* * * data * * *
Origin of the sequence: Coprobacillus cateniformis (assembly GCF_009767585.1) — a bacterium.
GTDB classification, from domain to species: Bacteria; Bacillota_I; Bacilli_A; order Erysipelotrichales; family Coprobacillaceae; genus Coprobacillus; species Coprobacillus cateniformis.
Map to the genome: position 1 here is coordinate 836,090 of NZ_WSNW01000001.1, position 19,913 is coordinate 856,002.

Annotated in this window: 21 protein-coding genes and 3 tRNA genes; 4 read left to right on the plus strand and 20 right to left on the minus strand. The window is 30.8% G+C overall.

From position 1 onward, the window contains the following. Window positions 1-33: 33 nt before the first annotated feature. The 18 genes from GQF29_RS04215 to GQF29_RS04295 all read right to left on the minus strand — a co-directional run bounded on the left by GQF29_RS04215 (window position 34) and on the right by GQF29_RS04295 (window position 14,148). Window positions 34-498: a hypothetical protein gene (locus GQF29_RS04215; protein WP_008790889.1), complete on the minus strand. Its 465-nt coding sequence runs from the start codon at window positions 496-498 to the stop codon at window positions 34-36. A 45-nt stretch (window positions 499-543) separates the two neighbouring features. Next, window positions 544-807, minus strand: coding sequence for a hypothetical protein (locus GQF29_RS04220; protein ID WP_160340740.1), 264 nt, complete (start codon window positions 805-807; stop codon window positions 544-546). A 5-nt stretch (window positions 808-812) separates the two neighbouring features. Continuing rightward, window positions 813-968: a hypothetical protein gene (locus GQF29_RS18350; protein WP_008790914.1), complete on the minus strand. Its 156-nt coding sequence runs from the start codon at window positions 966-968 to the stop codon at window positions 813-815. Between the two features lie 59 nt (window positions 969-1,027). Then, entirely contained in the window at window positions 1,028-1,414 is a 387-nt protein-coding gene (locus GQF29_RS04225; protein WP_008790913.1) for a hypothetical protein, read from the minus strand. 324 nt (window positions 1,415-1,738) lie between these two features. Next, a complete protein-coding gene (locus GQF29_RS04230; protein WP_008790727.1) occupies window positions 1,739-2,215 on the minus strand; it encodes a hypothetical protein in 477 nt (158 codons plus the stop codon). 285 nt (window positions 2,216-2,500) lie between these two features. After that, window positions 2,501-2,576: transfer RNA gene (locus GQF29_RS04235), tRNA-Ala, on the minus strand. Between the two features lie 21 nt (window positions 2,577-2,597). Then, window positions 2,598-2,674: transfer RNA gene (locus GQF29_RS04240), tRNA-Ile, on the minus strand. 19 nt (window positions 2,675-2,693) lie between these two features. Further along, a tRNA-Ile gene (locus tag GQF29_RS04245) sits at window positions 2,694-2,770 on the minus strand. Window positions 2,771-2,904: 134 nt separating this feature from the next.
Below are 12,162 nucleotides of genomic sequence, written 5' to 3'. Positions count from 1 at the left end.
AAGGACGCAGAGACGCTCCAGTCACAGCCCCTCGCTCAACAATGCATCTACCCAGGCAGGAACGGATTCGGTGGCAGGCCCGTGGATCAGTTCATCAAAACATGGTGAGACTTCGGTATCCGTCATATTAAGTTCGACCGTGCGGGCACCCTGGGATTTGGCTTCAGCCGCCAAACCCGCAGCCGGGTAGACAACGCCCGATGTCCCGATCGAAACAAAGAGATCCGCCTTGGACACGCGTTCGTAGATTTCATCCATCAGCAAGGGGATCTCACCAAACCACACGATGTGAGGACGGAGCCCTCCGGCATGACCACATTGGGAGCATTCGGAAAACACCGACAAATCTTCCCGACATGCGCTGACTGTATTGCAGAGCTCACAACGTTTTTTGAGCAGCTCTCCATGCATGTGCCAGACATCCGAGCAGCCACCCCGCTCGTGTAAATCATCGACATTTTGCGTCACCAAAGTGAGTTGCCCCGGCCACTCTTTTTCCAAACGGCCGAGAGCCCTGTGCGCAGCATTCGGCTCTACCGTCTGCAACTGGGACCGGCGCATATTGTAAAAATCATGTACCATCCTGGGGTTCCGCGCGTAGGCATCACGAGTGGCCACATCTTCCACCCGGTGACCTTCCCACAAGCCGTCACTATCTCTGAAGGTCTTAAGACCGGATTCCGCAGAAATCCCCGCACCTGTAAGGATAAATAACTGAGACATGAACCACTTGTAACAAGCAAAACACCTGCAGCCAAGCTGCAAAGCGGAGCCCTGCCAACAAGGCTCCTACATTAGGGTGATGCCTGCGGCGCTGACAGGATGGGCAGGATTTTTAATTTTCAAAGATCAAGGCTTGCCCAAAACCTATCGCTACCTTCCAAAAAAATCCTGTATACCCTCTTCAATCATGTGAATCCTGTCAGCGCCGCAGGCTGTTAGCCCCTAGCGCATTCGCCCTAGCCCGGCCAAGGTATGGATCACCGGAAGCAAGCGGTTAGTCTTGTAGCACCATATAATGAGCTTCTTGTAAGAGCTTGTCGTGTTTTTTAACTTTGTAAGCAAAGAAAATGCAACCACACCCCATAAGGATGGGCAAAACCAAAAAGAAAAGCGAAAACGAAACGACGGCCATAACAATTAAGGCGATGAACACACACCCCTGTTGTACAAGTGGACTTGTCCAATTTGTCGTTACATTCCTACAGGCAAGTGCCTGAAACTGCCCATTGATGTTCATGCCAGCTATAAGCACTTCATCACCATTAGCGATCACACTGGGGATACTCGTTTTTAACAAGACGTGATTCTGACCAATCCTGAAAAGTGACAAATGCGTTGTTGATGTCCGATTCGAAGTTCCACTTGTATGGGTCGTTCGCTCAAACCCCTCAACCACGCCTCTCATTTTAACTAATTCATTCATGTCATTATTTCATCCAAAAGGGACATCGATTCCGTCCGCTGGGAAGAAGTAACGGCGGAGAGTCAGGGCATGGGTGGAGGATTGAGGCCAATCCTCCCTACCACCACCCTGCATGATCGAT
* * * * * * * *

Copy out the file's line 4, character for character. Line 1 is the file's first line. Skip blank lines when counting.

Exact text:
Annotated in this window: 21 protein-coding genes and 3 tRNA genes; 4 read left to right on the plus strand and 20 right to left on the minus strand. The window is 30.8% G+C overall.